Q: I am frustrated with a tooth pain that has gone on for two years. I know the pandemic has played a role but the tooth was treated and yet still hurts.
The first treatment was a filling. I thought great, that would take away the pain but instead it got worse. When I went back, the dentist said I had to have a root canal. I thought, well maybe that was the need in the first place so I got that done. The specialist said there wasn’t any infection that expressed out of the tooth when she did the work but said the nerve was inflamed or irritated.
After that treatment, the tooth wasn’t sensitive to cold or hot but I couldn’t bite on it. The specialty office said it could take a couple of weeks before things settled. It has been six months and I still can’t bite on it.
I’m really frustrated---I guess it’s the not knowing. My original dentist and another dentist said the root canal job looks excellent and the gums have no pockets and the bone looks good too they said. So, what is it? I don’t want the tooth out! I want to know why it still hurts. Have you heard of this before?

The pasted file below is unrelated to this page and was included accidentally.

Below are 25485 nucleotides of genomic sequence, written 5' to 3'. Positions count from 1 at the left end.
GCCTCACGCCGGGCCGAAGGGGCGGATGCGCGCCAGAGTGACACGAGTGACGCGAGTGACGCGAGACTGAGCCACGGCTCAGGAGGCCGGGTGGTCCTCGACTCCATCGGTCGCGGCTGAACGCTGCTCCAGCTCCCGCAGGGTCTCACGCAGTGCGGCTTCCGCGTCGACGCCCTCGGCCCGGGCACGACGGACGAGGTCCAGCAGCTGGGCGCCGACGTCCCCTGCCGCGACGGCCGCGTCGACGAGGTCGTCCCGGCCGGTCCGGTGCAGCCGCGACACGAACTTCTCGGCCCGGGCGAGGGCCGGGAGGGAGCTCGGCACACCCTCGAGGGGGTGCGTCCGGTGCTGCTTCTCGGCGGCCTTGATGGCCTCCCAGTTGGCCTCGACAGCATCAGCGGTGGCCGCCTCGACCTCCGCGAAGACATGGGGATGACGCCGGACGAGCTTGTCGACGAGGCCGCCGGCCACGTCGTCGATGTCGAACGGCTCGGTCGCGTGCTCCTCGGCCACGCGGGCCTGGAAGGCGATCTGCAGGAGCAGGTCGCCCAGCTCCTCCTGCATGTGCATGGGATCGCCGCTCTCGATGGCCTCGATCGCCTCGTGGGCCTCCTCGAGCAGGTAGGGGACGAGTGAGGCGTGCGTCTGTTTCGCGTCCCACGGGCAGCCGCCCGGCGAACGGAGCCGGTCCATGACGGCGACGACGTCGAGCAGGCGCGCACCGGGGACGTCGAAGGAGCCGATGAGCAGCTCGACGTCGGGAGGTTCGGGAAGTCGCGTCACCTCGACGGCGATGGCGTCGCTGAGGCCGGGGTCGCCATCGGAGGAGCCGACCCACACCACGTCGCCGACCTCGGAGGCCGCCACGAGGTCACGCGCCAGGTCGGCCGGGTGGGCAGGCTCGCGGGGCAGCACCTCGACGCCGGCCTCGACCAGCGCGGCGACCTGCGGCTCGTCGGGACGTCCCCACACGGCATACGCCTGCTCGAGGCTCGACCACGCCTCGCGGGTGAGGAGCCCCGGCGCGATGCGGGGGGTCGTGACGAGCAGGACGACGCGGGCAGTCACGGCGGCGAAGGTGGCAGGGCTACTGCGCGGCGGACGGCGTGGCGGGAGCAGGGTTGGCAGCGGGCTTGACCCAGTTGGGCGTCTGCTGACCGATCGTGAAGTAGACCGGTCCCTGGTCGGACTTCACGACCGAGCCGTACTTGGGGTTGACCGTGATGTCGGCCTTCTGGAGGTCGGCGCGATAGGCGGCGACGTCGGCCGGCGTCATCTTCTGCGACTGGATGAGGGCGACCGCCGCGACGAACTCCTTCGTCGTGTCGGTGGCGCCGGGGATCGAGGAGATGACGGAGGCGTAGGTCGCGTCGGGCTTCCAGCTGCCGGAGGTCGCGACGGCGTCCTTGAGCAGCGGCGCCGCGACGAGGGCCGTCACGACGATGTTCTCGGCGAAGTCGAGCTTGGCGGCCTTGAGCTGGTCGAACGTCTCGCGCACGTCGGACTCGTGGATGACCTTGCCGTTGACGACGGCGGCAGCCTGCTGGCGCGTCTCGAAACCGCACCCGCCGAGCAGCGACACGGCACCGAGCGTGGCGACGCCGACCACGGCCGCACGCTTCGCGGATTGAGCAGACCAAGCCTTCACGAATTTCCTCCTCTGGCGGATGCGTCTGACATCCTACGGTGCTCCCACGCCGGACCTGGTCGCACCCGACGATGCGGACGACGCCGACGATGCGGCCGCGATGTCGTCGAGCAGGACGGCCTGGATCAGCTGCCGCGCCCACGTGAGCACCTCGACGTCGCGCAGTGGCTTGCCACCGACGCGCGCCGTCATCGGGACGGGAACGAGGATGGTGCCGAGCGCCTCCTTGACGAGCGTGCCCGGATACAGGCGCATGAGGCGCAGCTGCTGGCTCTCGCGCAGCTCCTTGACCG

A: Your situation is not common but is not rare either. Every dentist and every dental specialist has dealt with your question if they’ve practiced for more that a year or two. Most of the time well done dentistry produces good serviceable results but in some folk’s issues of bite can come into play and sometimes there may be pain referral. Pain referral is less common than bite issues. Basically, it means that pain is experienced in a healthy tooth but is feeling the pain from an infected or problematic tooth that may be several teeth away.
Problems of bite with teeth hitting improperly or clenching and grinding can produce pain that is reminiscent of decay or nerve inflammation. It can be so painful as to cause pain for a larger area in the upper face or one whole side of the jaw, sometimes producing neck, head and back aches.
On occasion, the problem can be discovered clinically while the person is examined in the dental chair. However, the best way of discovery happens when impressions of the teeth are taken and the models of the teeth are examined in a bite analyzer called an articulator.
Many are the times when the discovery has presented itself to me by this method. The other great benefit of analyzed tooth models is that the patient can see it and be educated as to the cause and effects.
Your situation is knowable and treatable. Have this procedure done. A well-done analysis and executed plan can solve many head, neck and mouth problems.